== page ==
UPDATE 2/11/19 @ 10:58 a.m.
A surge of speakers addressed West Virginia’s omnibus education bill during the first of two public hearings in the House of Delegates.

With each speaker given 70 seconds, the two-hour event was a bit like speed dating with superintendents, teachers and parents speaking for and against the bill. Another public hearing was set for 5:30 p.m. Monday.

“I’m thankful for being here this morning, realizing how fast 70 seconds goes,” said Fred Albert, president of American Federations of Teachers-West Virginia.

The 125-page bill that would make a variety of changes to West Virginia’s school system. It would bundle long-promised pay raises with charter schools, a change to authority over local school levies, banking of unused personal days and more.

Most speakers said they were against the bill — particularly charter schools and educational savings accounts that have been recommended for change by the House Education Committee.

“Just because you call it sweeping reform does not make it sweeping reform,” said Karen Nance, a former Cabell County school board member.

But some parents said they are in favor of those school choice provisions and urged their inclusion.

“Parents and students are desperate for change. They are desperate for options and choices,” said speaker Kathie Crouse. “This is your time to make history.”

The bill passed last Monday out of the Senate, where Senate President Mitch Carmichael lauded it as comprehensive education reform.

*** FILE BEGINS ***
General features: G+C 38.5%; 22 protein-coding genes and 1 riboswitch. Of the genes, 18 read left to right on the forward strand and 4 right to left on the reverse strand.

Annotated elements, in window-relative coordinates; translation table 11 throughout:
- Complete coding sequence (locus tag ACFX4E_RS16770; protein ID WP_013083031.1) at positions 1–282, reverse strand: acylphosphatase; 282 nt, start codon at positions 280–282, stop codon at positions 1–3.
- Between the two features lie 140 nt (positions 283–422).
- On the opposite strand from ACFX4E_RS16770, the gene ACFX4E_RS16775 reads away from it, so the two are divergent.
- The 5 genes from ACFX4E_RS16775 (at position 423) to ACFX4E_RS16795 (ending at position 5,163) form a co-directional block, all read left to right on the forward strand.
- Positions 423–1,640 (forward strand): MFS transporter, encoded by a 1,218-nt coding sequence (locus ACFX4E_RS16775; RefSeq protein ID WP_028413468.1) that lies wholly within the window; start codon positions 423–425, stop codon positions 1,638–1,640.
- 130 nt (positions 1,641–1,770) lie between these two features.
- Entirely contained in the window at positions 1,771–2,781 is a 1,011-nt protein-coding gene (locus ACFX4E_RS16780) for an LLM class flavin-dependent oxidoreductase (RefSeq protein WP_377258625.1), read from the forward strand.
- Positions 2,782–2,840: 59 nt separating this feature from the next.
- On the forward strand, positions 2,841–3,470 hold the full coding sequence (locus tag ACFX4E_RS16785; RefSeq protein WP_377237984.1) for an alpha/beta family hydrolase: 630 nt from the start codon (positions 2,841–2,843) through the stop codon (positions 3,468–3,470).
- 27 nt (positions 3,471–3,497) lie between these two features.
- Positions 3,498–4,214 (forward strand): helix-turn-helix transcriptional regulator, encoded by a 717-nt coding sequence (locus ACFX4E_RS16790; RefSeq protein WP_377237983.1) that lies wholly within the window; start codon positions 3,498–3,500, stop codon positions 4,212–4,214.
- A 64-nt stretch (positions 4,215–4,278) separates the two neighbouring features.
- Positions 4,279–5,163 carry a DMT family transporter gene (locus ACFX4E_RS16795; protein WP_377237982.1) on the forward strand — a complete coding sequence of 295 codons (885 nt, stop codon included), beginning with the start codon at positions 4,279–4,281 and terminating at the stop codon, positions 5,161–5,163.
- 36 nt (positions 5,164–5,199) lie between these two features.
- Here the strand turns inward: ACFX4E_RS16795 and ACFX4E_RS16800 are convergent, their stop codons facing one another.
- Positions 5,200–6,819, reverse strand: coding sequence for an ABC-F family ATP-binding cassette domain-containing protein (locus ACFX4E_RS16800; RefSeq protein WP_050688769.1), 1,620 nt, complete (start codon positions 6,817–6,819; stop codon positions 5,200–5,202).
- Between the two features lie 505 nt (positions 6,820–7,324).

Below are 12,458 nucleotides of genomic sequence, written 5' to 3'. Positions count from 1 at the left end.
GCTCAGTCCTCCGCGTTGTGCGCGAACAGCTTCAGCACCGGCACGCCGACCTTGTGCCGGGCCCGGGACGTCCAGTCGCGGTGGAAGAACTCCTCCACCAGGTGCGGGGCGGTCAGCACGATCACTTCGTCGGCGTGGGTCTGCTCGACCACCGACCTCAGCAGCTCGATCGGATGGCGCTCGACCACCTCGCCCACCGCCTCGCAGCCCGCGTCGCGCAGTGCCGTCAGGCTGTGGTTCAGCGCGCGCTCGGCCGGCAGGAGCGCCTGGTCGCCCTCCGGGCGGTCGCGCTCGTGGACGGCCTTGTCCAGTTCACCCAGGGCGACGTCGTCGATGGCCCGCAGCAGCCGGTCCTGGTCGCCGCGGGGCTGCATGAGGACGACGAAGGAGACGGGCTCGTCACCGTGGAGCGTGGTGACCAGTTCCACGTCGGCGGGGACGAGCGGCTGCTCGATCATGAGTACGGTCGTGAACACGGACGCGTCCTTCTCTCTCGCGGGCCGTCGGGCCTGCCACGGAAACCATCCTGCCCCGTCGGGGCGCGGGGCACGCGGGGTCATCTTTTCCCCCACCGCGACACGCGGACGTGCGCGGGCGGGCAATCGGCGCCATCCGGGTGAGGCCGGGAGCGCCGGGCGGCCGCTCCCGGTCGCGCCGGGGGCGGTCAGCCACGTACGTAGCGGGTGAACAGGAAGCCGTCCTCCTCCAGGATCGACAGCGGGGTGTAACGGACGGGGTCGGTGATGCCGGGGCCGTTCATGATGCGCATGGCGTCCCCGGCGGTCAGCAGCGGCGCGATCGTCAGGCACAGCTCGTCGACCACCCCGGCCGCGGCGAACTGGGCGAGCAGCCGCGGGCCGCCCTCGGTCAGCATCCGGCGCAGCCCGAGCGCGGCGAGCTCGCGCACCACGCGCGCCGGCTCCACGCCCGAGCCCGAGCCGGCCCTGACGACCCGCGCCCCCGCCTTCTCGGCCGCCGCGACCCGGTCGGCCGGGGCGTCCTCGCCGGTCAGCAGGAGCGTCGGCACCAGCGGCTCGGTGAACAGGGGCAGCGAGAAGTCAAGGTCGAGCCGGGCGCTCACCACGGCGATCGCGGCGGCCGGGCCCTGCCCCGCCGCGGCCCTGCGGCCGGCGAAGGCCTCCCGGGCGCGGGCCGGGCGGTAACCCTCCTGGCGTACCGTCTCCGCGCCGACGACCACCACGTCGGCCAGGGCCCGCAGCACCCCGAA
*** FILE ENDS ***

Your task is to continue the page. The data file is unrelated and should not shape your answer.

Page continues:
“Shame on you Mr. Mitch for floating this trial balloon of deception,” said Natalie Laliberty, an elementary school principal in Kanawha County.

The House Education Committee’s version is scaled way back from what the Senate first passed on Monday.

“Please, please, keep it intact,” West Virginia state school board President Dave Perry said of the House Education version.

A non-severability clause was removed right away. That would have meant the whole bill, including the teacher pay raise would have been struck down if any element were successfully challenged in court.

A ‘paycheck protection’ provision was removed right away too. That would have mandated annual approval for teachers union members to have their dues withheld from paychecks. Unions viewed it as an anti-organized labor provision.

The Senate’s version allowed charter schools. That’s still in the bill, but barely. House Education at first capped the charters at six. Now there’s a pilot program for two.